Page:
by Crystal J. Stranaghan
My first book,
From Trafford POD to a 2000 book print run to my own publishing company.
I had been avoiding the self-publishing option for several years because of the financial commitment and also because of the negative attitude so many people (me included) had towards self-publishing.
When I heard that Trafford
was able to do full colour picture books in print-on-demand format it seemed like a good option. I was tired of waiting on publishing companies that seemed uninterested in work that wasn't by someone already published, and I wanted to get my work out there and see what I was capable of putting together on my own.
I had been researching self publishing and the publishing industry in general for roughly ten years, so I had a good idea of the commitment I was taking on. Even so, every stage of the process of actually producing a professional looking book required about 10 times more learning and work than I had anticipated.
When I heard Trafford gives you 1 hour of design time included in your package, I decided I didn't want a book that looked like it was put together in an hour. So, I learned how to use InDesign and Photoshop, so that I could make sure the layout was exactly as I wanted it.
I studied font conventions and spent about 150 hours working on layout of text and images.
I found an illustrator online who was willing to take a chance on the project once she'd read the story, and she spent a year creating the most beautiful illustrations.
I learned about fonts and registered as a corporation and read everything Trafford and the library had available on publishing your own book. I learned everything I could about the conventions of the picture book industry, contracts and royalties, and why a barcode has to be a certain size and in certain places on every book.
Finally my files were ready for Then it Rained
(after a year of working with the Spanish illustrator whom I had never met) and I sent them off to Trafford. I was pleased with the book's look overall, and the print quality was good, but I didn't like
a) the fact that I had to set the retail price higher than I wanted, and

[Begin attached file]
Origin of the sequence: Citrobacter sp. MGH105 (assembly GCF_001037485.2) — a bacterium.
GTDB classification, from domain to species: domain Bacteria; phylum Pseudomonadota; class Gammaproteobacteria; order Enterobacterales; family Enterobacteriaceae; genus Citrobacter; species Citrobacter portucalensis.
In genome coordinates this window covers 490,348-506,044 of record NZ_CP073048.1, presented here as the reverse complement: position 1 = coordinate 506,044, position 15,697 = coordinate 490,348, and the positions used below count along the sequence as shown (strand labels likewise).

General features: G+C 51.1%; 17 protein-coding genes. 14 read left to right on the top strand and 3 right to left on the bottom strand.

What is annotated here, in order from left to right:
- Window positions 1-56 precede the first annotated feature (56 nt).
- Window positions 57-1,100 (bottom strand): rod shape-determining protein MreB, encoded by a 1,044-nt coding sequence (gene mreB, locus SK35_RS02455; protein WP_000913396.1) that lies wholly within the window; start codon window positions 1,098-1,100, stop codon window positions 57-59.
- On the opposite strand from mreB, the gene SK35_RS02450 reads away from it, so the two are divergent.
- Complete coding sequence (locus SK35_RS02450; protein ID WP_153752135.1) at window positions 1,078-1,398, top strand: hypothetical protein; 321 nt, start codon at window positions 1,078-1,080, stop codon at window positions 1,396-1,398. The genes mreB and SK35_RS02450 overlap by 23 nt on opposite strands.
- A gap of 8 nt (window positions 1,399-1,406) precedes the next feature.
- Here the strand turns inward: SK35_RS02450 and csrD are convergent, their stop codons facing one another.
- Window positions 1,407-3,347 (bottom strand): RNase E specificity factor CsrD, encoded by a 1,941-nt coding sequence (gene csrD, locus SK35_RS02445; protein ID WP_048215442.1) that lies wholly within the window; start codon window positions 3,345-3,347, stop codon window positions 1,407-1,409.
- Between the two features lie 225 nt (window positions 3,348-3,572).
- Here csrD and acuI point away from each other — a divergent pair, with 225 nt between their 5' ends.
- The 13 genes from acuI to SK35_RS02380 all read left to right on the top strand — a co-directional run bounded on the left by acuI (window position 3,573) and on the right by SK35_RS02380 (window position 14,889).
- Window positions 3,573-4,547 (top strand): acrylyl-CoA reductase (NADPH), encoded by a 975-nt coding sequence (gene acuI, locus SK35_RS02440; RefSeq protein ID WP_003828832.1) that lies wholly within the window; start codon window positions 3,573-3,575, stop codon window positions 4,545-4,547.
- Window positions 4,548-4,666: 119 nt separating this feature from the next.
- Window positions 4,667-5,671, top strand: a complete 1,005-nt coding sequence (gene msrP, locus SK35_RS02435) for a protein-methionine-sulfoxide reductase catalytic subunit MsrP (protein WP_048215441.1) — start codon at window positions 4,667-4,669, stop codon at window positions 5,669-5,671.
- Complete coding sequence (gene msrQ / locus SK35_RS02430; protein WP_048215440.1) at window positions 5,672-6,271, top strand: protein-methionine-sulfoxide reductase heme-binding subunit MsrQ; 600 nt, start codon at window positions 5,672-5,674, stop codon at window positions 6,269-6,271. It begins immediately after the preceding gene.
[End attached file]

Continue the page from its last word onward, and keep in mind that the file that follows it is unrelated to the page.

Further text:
b) that I couldn't get hardcover copies.
Although Trafford said the books would be available on Amazon etc., what they didn't mention is that they would appear with a 6-8 week delivery estimate as a special order.
Also not mentioned was the fact that most bookstores won't order from self-publishing houses like Trafford, because they can't return the books if they don't sell, and they don't get high enough discounts.
In the meantime, I was having such a good time with the project that I started another book with a different illustrator. This effort was a little different - you can read the book from either side (it has two front covers), and it has the same story from two different points of view. That caused mass confusion at the printers (both times it was printed!).
But it was great fun to produce (and much easier this time). Vernon and the Snake
was ready almost the same week as Then it Rained
was from Traffod.
I started doing promotional tours, visiting bookstores and doing classroom visits, and was getting the same feedback from everyone, essentially, "Great books, but we really want them in hardcover." The bookstores kept saying "Great books," as well, but, "We need to be able to order them at a 40% discount to carry them, and the price is a bit high for softcover."
I was also working on two new books, The 13th Floor: Primed for Adventure
and Faeries Are Real
with artist Izabela Bzymek.
SO, I started looking into self publishing with a larger printer than Trafford. Friesens was recommended to me (I had worked with them to produce our high school yearbook years before), but they are a great company and one of the largest book printers in Canada.
The downside was needing to print about 2000 copies at a time, but the advantage was an amazing looking finished product, an option to print on recycled paper right here in Canada, and a far lower cost per book than what I was paying for print on demand.
By this time I had started receiving stories in the mail from people who had seen my books, wondering if I could help them publish and distribute their
I started doing design work, matching authors and illustrators, and helping people actually publish their books to get around some of the roadblocks.
For example, most book awards don't allow you to even submit if your book is self-published, and you can't apply for any government grants that help support the publishing industry. I didn't want other people to have to experience the same frustrations I have!
Things have expanded rapidly as the past 2 years have gone by, and Gumboot Books is now a full blown publishing company. It's not a move I'd recommend for everyone, since it takes an average of about 10 hours a day, 7 days a week, to do what we're doing (in addition to working full time to pay for the books!), and I've been researching and learning for over 10 years. It's a wholehearted commitment, that's for sure!
I now have 4 of my own books in print
, and by next xmas we'll have 6 more books out (not written by me) - one of them being a collection of stories to raise money for literacy.
It's been an amazing evolution, and it all got started because I finally took the leap and decided I was tired of waiting around for someone else to do all the work. However, publicity is a daily struggle, and the sales and marketing is by far the most labour-intensive part of the whole process.
The hardest part for me is getting past other people's preconceptions of what a self-published book looks like!
That's my experience so far, and I'm now doing workshops and will have a blog up shortly for writers thinking about self-publishing, to share the stuff that I've learned along the way.
We don't all need to do it the hard way!!!